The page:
Author + information
- Krishnaraj Rathod1,
- Sudheer Koganti1,
- Ajay Jain1,
- Charles Knight1,
- Anthony Mathur1,
- Alexander Sirker1,
- Constantinos O’Mahony1,
- Andrew Wragg1 and
- Daniel Jones1
Despite advances in technology patients with Cardiogenic Shock (CS) presenting with ST-segment myocardial infarction (STEMI) have a poor prognosis with high mortality rates. A large proportion of these patients have multi-vessel coronary artery disease, the treatment of which is still unclear. We aimed to assess the current trends in management of CS patients with multi-vessel disease (MVD), particularly looking at the incidence and outcomes of multi-vessel (MV) intervention compared to culprit vessel (CV) only intervention in a large contemporary cohort of patients undergoing percutaneous coronary intervention (PCI) for STEMI.
We undertook an observational cohort study of 21,210 STEMI patients treated between 2005 and 2015 at the 8 Heart Attack Centres in London, UK. Patients’ details were recorded at the time of the procedure into local databases using the British Cardiac Intervention Society (BCIS) PCI dataset. 1058 patients presented with CS and MVD. Primary outcome was all-cause mortality at a median follow-up of 4.1 years (IQR range: 2.2-5.8 years).
497 patients underwent multi-vessel intervention during primary PCI for CS with stable rates over time. Those patients undergoing MV intervention were more likely to be male, hypertensive and more likely to have poor LV function compared to the CV intervention group. Although crude, in hospital MACE rates were similar (40.8% vs 36.0%, p=0.558) between the two groups. Kaplan-Meier analysis demonstrated no significant differences in mortality rates between the two groups (53.8% multi-vessel intervention vs 46.8% culprit vessel intervention, P=0.252) during the follow-up period. After multivariate cox analysis (HR: 0.73 95% CI: 0.54-0.98) and the use of propensity matching (HR: 0.85 95% CI: 0.64-0.99) multi-vessel intervention was associated with reduced mortality.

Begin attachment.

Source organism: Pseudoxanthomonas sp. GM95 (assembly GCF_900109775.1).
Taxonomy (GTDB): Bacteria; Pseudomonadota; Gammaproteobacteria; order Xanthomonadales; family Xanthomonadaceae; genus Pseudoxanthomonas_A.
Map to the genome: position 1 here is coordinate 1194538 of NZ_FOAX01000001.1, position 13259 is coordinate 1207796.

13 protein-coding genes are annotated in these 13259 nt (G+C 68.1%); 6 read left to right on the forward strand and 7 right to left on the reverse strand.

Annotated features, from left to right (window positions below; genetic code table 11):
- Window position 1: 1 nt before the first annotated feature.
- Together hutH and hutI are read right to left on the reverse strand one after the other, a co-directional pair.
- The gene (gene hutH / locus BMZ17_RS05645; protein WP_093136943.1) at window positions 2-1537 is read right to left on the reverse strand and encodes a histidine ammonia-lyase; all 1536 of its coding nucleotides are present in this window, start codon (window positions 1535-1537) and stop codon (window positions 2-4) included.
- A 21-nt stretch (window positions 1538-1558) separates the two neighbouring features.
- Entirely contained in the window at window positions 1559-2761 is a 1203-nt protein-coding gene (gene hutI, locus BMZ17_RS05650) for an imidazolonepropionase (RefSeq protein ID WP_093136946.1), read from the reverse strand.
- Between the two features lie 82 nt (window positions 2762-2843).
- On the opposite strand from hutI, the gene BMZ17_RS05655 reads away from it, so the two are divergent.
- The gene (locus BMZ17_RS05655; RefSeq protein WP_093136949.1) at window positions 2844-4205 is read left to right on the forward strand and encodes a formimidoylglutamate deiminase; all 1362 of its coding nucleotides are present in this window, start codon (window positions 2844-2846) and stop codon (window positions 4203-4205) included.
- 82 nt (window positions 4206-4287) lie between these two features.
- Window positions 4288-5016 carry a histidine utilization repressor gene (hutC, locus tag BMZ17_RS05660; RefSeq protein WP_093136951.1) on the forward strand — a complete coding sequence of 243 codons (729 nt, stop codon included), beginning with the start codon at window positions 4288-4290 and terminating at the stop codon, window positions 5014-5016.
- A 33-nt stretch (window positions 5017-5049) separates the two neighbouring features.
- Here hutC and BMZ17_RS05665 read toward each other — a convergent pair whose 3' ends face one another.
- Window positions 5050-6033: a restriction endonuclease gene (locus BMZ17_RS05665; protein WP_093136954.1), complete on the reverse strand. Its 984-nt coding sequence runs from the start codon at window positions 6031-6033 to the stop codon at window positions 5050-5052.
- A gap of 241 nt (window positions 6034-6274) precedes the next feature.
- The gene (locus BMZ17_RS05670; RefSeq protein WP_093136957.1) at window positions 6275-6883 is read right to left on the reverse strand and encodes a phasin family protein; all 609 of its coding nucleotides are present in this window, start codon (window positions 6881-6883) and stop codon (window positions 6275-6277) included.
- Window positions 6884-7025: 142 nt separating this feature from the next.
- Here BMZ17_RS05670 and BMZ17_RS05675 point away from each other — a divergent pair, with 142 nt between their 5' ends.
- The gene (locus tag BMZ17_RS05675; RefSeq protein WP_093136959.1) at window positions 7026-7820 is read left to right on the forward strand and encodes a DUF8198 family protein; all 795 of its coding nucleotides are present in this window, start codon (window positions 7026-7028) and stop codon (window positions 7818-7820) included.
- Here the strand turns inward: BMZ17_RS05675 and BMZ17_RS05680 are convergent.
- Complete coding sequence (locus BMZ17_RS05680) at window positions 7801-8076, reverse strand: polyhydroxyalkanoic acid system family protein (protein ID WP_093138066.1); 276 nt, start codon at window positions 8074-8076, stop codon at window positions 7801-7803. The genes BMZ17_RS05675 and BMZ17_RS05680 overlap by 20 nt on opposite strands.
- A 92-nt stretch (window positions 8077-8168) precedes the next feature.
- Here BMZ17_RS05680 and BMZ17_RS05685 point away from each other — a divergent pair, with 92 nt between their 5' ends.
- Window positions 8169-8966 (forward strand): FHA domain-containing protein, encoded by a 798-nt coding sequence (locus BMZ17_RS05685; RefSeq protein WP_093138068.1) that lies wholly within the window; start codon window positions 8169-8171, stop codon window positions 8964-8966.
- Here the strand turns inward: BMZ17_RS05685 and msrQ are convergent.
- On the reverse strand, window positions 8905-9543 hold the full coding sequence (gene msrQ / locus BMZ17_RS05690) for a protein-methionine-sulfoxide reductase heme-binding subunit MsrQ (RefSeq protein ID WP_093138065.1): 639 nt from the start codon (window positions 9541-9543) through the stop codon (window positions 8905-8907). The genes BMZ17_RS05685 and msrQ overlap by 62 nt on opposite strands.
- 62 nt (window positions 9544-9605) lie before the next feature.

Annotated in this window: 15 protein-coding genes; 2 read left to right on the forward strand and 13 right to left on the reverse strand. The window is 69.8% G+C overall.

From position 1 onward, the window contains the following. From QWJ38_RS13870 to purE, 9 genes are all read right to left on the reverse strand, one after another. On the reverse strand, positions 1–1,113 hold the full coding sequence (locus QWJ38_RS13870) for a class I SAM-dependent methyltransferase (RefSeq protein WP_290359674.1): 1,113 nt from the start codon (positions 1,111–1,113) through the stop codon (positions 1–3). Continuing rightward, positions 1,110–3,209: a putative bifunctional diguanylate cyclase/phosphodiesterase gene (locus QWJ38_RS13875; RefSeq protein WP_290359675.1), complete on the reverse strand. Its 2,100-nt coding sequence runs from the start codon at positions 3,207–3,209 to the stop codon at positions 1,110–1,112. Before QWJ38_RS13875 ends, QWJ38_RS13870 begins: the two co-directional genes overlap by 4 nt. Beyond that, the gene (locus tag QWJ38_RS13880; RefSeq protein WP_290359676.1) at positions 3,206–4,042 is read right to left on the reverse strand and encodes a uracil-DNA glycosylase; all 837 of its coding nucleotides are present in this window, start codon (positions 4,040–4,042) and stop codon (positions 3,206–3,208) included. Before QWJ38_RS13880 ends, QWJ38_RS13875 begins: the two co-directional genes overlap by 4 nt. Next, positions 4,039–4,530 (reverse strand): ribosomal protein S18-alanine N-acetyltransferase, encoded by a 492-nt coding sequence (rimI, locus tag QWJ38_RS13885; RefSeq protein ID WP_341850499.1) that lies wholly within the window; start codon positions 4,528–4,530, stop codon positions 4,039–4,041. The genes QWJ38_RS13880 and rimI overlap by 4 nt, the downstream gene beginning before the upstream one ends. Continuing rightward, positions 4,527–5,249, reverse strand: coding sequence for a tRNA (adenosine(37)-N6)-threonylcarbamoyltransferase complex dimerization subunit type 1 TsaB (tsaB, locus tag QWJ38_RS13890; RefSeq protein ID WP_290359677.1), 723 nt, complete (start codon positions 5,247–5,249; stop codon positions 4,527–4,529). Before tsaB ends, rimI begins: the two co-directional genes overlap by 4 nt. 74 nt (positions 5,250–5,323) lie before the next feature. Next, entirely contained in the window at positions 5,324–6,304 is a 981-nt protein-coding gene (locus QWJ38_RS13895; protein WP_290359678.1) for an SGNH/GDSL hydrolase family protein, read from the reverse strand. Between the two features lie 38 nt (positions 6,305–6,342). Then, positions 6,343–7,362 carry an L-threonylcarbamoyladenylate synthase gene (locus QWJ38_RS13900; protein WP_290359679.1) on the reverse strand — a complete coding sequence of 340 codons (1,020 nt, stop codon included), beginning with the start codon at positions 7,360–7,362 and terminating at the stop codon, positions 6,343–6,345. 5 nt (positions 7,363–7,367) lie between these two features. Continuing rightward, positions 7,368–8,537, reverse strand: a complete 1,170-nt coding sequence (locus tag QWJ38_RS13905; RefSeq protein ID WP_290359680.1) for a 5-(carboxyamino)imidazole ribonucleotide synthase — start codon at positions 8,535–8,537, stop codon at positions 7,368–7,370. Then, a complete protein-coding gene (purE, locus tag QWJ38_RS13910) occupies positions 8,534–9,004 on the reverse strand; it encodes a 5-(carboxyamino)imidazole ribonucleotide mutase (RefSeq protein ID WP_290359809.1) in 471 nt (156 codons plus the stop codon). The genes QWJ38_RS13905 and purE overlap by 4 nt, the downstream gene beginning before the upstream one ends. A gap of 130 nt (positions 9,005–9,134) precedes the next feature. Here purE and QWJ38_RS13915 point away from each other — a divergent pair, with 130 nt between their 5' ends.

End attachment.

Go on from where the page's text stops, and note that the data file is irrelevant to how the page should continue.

Cardiogenic shock remains a major cause of mortality after AMI. Due to the high mortality rates in this large cohort of patients with AMI complicated by cardiogenic shock, MV intervention appears to be beneficial compared to CV intervention. Hence, a randomised-controlled trial should help to address these issues.
CORONARY: Hemodynamic Support and Cardiogenic Shock